My father was always of man of deep, settled faith. He was proud of the fact that he served Mass up until the week before he got married at 25. His faith inspired him to live a life of public service. He never turned away from someone in need. He served on our town’s school board and eventually the town council. Everyone in our family and our town for that matter knew that if you needed help, you called Neil.

My father was also a dreamer and risk-taker. When I was twelve, my father announced we were moving. We lived in a small town in New Jersey a mile away from my grandmother (his mother). In fact most of his living siblings also lived within a mile or two of “Grandma’s” house. We were there all the time; so moving across the country to Phoenix was a big deal! He used to say, “The world is a checkerboard and God moves you around until He gets you in the right spot.” I guess Bloomfield, NJ was no longer “the right spot.”

My father was an optimist who always looked forward. I don’t think he’d mind me telling you that one of his favorite songs is “Tomorrow” from the Broadway show “Annie.” It sums up his firm belief that no matter what today may be like, “the sun will come out tomorrow.”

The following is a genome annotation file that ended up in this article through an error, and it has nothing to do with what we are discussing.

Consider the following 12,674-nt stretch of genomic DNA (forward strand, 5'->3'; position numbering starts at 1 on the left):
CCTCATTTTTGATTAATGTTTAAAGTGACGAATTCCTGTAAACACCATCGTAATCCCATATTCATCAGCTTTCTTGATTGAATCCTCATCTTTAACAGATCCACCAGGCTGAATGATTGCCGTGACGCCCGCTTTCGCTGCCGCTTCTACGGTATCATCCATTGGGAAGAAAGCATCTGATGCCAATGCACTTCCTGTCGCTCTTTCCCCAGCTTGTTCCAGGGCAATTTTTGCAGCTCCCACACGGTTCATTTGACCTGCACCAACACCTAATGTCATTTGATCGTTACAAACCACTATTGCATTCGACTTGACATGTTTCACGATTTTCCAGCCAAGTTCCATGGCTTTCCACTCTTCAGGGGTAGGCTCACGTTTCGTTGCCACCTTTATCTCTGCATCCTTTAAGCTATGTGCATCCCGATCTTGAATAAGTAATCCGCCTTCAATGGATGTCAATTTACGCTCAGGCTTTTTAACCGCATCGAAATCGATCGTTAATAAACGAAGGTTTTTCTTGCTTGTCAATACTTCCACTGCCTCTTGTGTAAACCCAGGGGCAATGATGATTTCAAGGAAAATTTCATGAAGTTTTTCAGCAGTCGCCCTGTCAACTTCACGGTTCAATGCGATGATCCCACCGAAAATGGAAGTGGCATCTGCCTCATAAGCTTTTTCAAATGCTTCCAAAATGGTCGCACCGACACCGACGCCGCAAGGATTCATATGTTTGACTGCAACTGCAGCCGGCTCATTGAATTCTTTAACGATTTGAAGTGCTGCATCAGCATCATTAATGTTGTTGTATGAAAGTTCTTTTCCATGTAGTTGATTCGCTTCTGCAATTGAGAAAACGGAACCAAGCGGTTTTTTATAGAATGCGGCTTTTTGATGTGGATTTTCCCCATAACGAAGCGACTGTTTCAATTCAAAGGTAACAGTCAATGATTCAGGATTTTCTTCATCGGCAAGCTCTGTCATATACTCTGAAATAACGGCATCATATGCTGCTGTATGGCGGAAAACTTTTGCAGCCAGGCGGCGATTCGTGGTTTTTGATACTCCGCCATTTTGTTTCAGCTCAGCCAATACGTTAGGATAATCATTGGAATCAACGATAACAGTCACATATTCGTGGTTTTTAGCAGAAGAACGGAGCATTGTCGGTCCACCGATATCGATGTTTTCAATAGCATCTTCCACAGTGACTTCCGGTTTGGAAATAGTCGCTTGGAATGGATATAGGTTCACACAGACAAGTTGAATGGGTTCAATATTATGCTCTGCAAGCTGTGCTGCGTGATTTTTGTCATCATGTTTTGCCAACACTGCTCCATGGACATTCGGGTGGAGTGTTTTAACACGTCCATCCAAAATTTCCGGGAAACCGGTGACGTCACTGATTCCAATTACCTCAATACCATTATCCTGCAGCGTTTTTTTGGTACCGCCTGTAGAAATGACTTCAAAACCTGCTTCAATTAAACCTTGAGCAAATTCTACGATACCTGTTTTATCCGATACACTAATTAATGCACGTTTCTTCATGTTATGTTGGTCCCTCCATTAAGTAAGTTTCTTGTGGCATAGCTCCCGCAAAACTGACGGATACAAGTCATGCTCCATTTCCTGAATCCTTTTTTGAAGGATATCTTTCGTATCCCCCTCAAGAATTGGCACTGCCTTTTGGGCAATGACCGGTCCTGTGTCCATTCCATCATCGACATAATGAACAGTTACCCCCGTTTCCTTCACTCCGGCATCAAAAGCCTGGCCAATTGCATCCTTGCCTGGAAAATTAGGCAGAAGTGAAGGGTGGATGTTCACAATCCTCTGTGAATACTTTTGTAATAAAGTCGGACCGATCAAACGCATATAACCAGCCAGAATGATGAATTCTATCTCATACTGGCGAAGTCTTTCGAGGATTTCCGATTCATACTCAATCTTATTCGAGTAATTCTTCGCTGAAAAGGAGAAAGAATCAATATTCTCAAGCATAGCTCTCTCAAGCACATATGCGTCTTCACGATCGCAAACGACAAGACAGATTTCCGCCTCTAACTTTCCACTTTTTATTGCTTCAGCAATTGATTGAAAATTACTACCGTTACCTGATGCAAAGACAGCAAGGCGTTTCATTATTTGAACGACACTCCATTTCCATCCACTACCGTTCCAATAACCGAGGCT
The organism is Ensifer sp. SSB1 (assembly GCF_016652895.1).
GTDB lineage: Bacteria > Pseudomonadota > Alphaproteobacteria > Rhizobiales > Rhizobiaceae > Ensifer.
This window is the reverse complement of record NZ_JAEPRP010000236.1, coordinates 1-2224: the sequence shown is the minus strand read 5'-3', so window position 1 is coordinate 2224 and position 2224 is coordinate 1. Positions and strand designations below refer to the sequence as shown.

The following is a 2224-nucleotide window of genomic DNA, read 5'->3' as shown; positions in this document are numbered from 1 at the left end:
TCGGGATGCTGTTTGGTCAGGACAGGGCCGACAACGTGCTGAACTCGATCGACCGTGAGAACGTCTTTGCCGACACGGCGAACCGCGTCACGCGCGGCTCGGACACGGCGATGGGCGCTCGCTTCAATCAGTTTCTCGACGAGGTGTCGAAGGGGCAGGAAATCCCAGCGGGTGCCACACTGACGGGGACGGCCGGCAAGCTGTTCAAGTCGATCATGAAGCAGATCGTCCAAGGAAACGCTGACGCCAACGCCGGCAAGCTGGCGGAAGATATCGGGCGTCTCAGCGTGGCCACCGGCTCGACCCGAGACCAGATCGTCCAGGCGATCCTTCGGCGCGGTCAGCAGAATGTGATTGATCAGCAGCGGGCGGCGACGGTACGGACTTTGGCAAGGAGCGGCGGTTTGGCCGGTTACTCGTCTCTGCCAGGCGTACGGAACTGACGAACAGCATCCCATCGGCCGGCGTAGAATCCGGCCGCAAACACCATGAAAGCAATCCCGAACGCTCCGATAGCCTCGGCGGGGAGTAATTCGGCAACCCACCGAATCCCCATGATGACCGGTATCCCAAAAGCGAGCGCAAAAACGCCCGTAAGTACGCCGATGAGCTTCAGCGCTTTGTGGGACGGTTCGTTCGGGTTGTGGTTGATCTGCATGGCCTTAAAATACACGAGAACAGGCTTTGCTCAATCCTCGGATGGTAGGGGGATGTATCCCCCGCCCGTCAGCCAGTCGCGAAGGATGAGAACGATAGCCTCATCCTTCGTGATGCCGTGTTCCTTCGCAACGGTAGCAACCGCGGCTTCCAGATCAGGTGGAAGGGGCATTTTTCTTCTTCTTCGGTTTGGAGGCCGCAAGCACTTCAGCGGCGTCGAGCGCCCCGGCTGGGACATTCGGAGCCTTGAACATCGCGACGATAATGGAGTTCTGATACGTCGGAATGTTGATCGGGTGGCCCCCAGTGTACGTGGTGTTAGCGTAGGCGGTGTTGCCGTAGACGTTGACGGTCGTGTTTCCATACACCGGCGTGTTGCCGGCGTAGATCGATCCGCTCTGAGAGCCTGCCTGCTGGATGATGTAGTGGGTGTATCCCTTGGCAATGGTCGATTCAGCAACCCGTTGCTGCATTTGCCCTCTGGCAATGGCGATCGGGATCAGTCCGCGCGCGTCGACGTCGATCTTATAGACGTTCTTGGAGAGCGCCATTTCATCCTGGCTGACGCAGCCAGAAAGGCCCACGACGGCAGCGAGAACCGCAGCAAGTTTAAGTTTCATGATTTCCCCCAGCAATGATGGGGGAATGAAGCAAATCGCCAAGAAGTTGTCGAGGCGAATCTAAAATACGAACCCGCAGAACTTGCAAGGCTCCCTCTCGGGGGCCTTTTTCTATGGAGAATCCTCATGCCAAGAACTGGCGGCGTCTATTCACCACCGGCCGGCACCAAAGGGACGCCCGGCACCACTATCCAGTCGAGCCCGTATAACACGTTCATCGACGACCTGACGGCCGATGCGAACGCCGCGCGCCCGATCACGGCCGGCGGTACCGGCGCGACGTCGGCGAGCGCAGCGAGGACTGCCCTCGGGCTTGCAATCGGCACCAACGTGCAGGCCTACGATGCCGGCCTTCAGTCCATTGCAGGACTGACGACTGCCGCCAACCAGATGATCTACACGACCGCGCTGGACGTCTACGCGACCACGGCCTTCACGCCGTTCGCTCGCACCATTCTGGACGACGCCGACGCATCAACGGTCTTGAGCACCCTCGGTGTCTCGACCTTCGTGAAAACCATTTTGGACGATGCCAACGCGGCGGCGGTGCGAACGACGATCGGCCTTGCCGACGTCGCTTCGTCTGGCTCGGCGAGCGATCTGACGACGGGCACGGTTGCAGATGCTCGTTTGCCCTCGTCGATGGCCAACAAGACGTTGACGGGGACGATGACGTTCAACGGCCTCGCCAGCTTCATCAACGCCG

As I grew into adulthood and began shaping a life and career of my own, I did so in conversation with my father. I think that all of us, especially men, live out our lives in conversation with our fathers. The big questions we must answer if we are to make the most of our human experience (how to live, love, and lead well) are answered in dialogue with our fathers. The answers our fathers live by and share with us are the starting point for our own journeys into adulthood. The answers we settle upon are formulated in the give and take with what we learned from our fathers as we grew up in their shadows. Their shadow touches all parts of who we are even after they are gone.

My father died many years ago when he was 50 and I was seventeen. That doesn’t mean that we didn’t have a conversation about living, loving, and leading. We did and we do; his death just complicated things a bit. My father has taught me many lessons through the years. Some of these lessons he taught to me directly while I was a boy. Some of these lessons I’ve derived from my own journey into adulthood and my ongoing reflection on the life my father modeled for me in his 50 years.

My conversation with my father over the 30 plus years since his death has been an exercise in trying to see things as he would have seen them, trying to imagine his take on life’s events. The man I have become and continue to become is the result of a continuing conversation in which I compare and contrast my beliefs and actions with how he would see something and what he would do. Some things I’ve tried to emulate. Some things I’ve tried to do differently. Either way, he’s been a great teacher.